Written by Jayant Row in Addiction
Viewed by 78 readers since 03-29-2009
Drug rehabilitation is the medical or psychological cum medical treatment of a patient who is dependent on drugs, those that are either obtained by prescription or from the street (like in the case of cocaine, heroin and other amphetamines). The idea of the treatment is to see that the patient stops using the drug or drugs and is saved psychological, physical and social consequences, which can also affect him financially, or get him into trouble with the law, as many of these drugs are illegal.
Drug addiction is considered a brain disease that is treatable. The addiction itself leads to a craving and a constant need to seek the drug even though the addict will face many adverse consequences of health. It becomes chronic and addicts are very prone to relapses, even when they have abstained from the drug for a long time. So it requires continuous treatment and monitoring so that the time between the relapses is increased and the severity of the addiction is diminished. It is a fact that such drug addicts can lead normal productive lives, even while under treatment.
Initially the object of the drug rehabilitation treatment is to reduce the drug abuse, so that the patient is able to function normally, and is able to face society and keep the medical effects of the drug under control so that complications do not occur. People in treatment for drug addiction need to change their lifestyle and behavior so that they can cope with their dependency on the drug. Treatments can vary depending on the severity of the addiction and recovery is helped with the presence of a support system within the patient’s family or social circle or voluntary groups that do exist in almost all countries.
There is a debate whether drug addiction should be treated so that the abstinence becomes total or should be treatment that helps in reducing the dependence to such an extent that normal life is then easily possible. The second alternative has been said to have a fair amount of success especially in Europe.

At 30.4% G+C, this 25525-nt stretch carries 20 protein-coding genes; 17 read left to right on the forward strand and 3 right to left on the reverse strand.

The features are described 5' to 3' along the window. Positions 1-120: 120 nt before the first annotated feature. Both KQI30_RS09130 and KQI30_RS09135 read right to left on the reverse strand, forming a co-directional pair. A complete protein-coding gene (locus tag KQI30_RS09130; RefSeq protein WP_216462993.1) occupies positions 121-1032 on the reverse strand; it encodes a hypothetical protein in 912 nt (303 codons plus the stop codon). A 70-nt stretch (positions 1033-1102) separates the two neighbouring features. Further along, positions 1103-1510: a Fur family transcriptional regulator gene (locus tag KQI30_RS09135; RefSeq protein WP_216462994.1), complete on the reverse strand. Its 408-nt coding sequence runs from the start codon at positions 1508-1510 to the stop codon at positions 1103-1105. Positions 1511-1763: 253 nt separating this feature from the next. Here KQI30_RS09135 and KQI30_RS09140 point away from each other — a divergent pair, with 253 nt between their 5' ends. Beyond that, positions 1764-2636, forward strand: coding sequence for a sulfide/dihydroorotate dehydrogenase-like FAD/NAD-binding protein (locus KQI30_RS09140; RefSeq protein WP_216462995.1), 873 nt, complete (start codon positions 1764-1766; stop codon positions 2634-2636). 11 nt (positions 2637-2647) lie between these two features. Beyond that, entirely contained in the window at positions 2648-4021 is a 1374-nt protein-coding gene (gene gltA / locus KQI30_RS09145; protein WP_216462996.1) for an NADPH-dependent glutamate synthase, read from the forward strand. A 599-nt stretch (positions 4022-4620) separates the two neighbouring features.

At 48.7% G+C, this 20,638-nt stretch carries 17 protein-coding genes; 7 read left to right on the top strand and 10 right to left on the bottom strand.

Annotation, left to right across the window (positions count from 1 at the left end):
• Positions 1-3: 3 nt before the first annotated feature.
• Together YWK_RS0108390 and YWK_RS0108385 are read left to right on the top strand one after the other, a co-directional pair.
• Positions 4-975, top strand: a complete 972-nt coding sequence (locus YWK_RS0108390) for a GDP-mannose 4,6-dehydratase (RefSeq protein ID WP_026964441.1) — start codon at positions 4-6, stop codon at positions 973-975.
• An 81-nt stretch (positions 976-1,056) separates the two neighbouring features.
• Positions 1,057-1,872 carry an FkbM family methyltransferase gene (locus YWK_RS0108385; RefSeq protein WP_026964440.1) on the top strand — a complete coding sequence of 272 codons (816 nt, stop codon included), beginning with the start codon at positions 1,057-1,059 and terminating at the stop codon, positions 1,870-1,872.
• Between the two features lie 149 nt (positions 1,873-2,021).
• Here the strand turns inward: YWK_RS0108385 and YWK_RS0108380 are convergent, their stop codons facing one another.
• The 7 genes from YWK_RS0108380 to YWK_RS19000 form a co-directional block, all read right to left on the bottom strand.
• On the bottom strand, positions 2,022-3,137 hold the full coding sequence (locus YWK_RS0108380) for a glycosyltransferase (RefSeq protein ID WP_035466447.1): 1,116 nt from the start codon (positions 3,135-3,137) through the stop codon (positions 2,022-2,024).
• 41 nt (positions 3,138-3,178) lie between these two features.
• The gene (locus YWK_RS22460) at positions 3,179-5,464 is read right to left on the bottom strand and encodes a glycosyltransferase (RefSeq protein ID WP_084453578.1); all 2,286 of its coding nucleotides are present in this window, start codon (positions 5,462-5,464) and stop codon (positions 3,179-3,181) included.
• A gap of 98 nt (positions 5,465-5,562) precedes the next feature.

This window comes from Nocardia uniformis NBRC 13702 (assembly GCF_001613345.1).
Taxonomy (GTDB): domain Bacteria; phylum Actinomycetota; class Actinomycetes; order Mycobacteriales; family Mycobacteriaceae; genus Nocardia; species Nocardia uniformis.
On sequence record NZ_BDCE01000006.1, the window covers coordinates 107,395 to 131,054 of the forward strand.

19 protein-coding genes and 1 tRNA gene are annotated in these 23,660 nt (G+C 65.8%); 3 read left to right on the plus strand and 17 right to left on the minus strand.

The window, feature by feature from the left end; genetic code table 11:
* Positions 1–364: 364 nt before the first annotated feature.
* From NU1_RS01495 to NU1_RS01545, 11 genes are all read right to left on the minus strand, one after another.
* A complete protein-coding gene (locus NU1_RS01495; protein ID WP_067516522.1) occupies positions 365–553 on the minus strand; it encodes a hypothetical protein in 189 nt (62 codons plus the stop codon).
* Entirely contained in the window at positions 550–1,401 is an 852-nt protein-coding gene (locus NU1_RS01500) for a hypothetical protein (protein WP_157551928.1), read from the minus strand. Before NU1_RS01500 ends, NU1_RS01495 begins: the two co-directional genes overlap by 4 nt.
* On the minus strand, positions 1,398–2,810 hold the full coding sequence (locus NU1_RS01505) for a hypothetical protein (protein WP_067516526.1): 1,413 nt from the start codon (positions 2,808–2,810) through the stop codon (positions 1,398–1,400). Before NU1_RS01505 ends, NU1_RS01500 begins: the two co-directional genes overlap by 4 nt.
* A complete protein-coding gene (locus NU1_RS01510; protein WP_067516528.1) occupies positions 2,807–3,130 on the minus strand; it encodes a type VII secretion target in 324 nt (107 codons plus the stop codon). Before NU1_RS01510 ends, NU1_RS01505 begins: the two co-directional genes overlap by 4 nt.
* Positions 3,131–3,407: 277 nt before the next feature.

It is also becoming increasingly common for doctors to see drug addiction as a behavior lapse rather than a disease and therapies are being put in place to make the drug rehabilitation treatment to relate to the changes in feelings and behavior in a drug addict and treat it accordingly with the right psychological and psychiatric help. These therapists recognize that some individuals may respond better if they are faced with the possibility that they have to learn to control and limit the use of the drug, rather than eliminating it completely. Individual and group counseling methods are much in vogue in these therapies.
Doctors have tried out replacement drugs as a part of the drug rehabilitation treatment. The idea is that administering of such substitute drugs lowers the addict’s dependence on the original drug, and then these substitute drugs can be gradually reduced in dosage once the dependence on the original drug is removed.
Alternative therapies such as acupuncture are also being tried out by some medical practitioners, though success rates are not fully documented and the safety of the therapy is a question. Other alternative therapies are acupressure, laser therapy and electrostimulation.